After the Gerrit Cole signing, Masahiro Tanaka was in theory the Yankees’ number four starter. While he has his foibles, you wouldn’t find many starters better than him that low in a rotation. Then the injuries started.
James Paxton was ruled out for the start of the season with back trouble in February. Shortly after that, it was revealed that Luis Severino needed Tommy John surgery, and suddenly Tanaka was the number two starter.
Any delays to start the season may mitigate that somewhat, especially on the Paxton front, but either way, Tanaka will have a higher spot in the rotation than otherwise expected. So when baseball does return, what can we expect from Tanaka in 2020?
2019 Stats: 182.0 IP, 4.45 ERA, 4.27 FIP, 7.37 K/9, 1.98 BB/9, 1.38 HR/9, 1.24 WHIP, 3.3 WAR
2020 FanGraphs Depth Chart Projections: 180.0 IP, 4.45 ERA, 4.53 FIP, 7.97 K/9, 2.06 BB/9, 1.60 HR/9, 1.26 WHIP, 2.7 WAR
One of the main overarching stories of baseball over the past couple seasons has been the ball itself. That’s something that has affected Tanaka in arguably multiple ways.
For one, there’s his issues with home runs. It should be noted that Tanaka’s HR/9 rate last season was down from 2018, which itself was down from 2017. However, the 1.38 he allowed in 2019 was 19th among all qualifying pitchers. Of the 95 runs he allowed last season, 47 were plated by home runs. They still are an issue for him, and the ball and whatever changes made to it haven’t helped him.
The other problem the ball caused him were the issues he had with his splitter in 2019. In Japan and early on in his career with the Yankees, the splitter was his signature pitch.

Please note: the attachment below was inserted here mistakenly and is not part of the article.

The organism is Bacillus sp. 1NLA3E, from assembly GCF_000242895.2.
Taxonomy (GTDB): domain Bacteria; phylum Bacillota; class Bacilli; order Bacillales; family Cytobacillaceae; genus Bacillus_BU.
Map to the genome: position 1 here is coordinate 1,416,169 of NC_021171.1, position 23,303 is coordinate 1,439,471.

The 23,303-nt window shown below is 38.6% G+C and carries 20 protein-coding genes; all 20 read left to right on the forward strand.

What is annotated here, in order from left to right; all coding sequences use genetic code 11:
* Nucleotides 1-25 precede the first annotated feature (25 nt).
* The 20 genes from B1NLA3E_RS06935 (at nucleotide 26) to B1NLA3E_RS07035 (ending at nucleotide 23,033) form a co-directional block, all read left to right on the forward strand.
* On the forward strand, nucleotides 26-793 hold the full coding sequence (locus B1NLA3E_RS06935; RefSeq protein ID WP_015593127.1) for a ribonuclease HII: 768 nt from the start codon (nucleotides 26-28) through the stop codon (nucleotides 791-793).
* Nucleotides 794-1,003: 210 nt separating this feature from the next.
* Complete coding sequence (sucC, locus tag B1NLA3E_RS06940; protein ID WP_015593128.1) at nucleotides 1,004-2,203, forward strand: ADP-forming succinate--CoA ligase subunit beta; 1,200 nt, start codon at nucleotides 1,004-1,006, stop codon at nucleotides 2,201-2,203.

In his debut 2014 season, Tanaka got batters to whiff on the pitch 44.6% of the time. Last season, that dropped all the way to 13.6%. It got bad enough that at a point last season, he changed his grip for the pitch citing that the ball felt different. His performance with the pitch improved after that, but there wasn’t a massive jump in whiff rate.
That brings us to this season, and questions about how the ball will perform in 2020.
If the ball plays differently, like it did in the playoffs, then his home runs will almost certainly go down, just as they will for everyone. That could give him the chance to get back to using his splitter more effectively.
If the ball is still flying out, one way Tanaka could try to offset that is with his cutter. After not using it much in 2019, he’s reintroduced it in spring training this year, and early results have been pretty good. In total, he allowed just three hits in 8.2 spring innings, while striking out 11.
This is a big season for Tanaka in a couple different ways. For one, this is just a big season for the Yankees in general. With the Cole signing, they’ve fully gone all-in, and this represents a really good chance at a World Series title. For Tanaka himself, he’s going to be a free agent at the end of the season. An impressive 2020 could do wonders for whatever contract he would get from the Yankees or someone else next offseason.
That is, if any baseball is played at all in 2020. Just kidding. Maybe.